In Star Renegades you and your team must free different planets from Alien invasions. This makes it sound like a rather cliché game and when we say that battles take place through a turn-based system, that feeling only gets stronger. Above all, take it from us that there is nothing cliché about it Star Renegades.
It needs some explanation to clarify how Star Renegades works exactly, but it is worth it, because then you understand that it is a unique game. You arrive on a planet and have three days before the final boss ‘Behemoth’ appears. During each day you can claim three different regions of a planet, for which you usually have to defeat a general. Each area you reclaim comes (usually) with a reward: equipment for one of your four heroes, DNA (which you use to level up) or other bonuses. You can see the entire map from the start, so you can plan a bit which bonuses are important to you and what route you will take.
Most of your time will be spent in turn-based battles. At first glance, these fights look like an old-fashioned JRPG like Final Fantasy of Dragon Quest, but there are all kinds of systems placed in it that make it quite unique and frankly also very cool. At the start of a turn, you can see exactly what your opponents intend to do, who they want to hit with it and what effect it will have. Then you choose an action for all four of your heroes, after which the entire turn is played.
This allows you to plan your turn down to the smallest details and this is quite addictive. It feels good to thwart your opponent’s plans, protect a hero that everyone is aiming for, or take out an enemy before he can unleash his big attack. This strong element is magnified by the fact that a turn is divided into time. For example, one attack takes ten seconds to recharge, the other twenty, and so on. Via a timeline you can see in the planning exactly in which order all attacks of a turn will take place. If you attack someone who is still charging their attack, you will receive a CRIT bonus (for “critical”) and push them further in the timeline. This way you can even push someone so far in the timeline that his or her attack will only take place the next turn!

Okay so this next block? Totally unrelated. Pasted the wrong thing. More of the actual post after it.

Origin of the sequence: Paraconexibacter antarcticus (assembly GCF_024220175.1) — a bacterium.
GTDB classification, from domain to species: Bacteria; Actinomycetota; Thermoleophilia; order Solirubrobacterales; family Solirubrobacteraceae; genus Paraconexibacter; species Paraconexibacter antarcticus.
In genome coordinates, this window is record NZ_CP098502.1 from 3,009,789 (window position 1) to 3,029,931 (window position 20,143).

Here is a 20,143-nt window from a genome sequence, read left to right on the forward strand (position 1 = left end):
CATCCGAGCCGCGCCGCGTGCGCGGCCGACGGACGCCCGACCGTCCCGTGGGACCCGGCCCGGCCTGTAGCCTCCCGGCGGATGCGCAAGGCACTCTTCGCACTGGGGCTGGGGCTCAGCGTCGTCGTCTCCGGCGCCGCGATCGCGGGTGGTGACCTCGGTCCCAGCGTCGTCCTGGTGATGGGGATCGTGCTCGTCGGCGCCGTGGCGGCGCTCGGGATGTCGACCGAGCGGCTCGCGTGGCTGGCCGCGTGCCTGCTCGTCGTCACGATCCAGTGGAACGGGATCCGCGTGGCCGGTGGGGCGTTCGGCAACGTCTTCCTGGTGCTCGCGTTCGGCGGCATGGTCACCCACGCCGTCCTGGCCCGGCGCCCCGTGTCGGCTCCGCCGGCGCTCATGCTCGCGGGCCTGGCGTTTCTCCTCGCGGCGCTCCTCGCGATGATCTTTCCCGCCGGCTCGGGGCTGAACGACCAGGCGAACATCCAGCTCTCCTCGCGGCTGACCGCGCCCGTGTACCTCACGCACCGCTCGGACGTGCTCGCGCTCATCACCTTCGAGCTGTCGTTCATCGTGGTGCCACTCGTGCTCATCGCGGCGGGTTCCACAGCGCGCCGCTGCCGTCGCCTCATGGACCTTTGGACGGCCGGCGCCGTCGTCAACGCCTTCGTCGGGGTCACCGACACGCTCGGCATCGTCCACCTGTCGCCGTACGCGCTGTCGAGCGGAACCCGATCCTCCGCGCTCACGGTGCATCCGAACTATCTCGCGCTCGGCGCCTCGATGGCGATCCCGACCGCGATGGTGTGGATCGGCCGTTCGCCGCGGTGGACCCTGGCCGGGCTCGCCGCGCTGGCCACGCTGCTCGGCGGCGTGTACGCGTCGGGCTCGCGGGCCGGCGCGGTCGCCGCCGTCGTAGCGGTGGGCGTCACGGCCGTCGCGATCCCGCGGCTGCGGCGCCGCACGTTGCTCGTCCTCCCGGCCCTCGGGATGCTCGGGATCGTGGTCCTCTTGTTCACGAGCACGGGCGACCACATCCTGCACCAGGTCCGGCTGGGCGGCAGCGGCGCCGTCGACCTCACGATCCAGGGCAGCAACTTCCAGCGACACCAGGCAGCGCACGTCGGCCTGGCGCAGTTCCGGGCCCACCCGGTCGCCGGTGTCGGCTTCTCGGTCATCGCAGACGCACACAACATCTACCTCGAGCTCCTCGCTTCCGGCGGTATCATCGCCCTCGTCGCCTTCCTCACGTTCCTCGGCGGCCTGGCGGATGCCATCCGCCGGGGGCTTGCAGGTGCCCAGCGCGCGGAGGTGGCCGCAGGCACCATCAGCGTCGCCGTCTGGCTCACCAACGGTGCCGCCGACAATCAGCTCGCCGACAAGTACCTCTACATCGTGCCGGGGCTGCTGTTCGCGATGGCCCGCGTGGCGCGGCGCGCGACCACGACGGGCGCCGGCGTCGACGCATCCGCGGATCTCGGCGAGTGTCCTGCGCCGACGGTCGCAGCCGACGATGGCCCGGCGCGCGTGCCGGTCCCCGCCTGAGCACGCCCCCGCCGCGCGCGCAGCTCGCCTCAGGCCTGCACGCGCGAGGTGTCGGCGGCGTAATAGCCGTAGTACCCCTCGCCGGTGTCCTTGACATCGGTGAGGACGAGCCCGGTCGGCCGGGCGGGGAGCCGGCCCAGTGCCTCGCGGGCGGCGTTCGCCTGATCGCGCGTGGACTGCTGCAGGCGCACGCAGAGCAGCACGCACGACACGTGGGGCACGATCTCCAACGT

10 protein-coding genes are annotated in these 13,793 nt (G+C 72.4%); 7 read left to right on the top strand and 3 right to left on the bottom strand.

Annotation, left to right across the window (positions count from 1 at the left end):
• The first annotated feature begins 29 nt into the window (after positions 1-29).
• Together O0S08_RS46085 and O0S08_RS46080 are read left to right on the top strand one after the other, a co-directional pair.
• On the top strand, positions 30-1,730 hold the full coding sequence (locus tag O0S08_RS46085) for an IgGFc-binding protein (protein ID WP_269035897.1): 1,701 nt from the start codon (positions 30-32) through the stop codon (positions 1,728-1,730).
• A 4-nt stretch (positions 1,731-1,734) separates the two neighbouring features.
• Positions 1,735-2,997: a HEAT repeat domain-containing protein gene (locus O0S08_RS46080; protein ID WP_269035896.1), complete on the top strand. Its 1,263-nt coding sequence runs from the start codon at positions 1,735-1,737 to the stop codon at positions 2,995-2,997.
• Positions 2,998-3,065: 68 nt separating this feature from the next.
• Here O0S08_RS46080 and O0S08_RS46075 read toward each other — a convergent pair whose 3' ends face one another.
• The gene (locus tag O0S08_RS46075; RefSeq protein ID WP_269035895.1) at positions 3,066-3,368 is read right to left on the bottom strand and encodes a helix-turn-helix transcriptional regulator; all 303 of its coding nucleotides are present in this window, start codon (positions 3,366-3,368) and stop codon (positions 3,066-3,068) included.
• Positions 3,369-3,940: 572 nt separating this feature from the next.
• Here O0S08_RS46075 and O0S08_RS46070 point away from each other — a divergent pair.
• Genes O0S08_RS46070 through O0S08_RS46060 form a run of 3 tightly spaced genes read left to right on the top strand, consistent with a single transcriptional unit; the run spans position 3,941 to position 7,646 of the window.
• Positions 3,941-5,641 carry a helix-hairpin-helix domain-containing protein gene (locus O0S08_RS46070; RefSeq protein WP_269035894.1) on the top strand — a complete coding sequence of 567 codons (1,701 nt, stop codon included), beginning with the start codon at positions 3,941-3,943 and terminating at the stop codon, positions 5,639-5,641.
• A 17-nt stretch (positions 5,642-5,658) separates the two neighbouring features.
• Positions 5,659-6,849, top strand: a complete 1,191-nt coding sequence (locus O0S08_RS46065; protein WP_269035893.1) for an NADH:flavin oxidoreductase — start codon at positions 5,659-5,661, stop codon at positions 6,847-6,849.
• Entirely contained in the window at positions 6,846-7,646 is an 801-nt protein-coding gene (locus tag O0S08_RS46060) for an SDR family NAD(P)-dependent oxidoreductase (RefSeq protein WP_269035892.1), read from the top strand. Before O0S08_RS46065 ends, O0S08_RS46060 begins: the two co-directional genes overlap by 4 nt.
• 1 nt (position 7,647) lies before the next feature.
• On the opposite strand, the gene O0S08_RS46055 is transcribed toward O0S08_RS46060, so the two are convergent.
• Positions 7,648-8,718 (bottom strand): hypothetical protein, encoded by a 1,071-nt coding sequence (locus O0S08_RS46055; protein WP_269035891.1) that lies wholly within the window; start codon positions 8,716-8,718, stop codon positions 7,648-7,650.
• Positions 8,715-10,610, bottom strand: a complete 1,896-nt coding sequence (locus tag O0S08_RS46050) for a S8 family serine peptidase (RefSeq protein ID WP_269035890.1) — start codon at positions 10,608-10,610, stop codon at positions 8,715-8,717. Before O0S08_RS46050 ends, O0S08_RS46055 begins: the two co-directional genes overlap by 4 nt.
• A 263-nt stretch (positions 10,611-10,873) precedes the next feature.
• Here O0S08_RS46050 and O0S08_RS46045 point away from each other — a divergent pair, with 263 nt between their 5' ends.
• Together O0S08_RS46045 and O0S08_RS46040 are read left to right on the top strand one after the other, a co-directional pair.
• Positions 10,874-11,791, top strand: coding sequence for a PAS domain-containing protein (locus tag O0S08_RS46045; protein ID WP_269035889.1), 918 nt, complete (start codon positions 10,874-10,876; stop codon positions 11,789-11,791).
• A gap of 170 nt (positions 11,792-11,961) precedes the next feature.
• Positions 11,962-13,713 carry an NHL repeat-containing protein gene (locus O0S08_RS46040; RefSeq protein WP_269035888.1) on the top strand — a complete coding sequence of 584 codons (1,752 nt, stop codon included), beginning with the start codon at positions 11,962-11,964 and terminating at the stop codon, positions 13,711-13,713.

It’s a bit much to take it all in, but it’s incredibly cool and you learn it very easily in a one-on-one battle. If it scares you, don’t worry at all. It is a very neatly developed system that is ultimately quite in-depth and turns an old-fashioned combat style into a dynamic, exciting and sometimes quite difficult whole.
We did experience a major setback, after which we decided not to touch the game anymore. Star Renegades does not make it clear in the beginning that it is a roguelike. If your mission fails, then you are really ‘game over’ and you can start at the first planet again, but you can start with new heroes and encounter better weapons so that you maintain a sense of progress. Since the game didn’t make this quite clear at first, we were quite disappointed when we died and lost our heroes. Well, we had seen enough of the game and decided that that was it.
Despite all this, a day later our hands started to itch again Star Renegades to arrest. Let’s take a look at how the dynamics of the battles change if we bring a different type of hero, or if that hero that we gave as few experience points as possible last time suddenly starts to use as the highest priority. The game may not have the replay value of one Slay the Spire, that you can keep playing for hundreds of hours before it starts to get boring, but it sure knows enough to be fascinating for now. The basics, namely the fights, are just too well put together to leave the game behind for more than a day. There is not much special about it, but does that matter if the actual gameplay is too much fun? For the soft price of € 19.99 it is definitely worth a try.
Star Renegades was played on PC for this review. The game is also coming to PlayStation 4, Xbox One and Nintendo Switch later this year.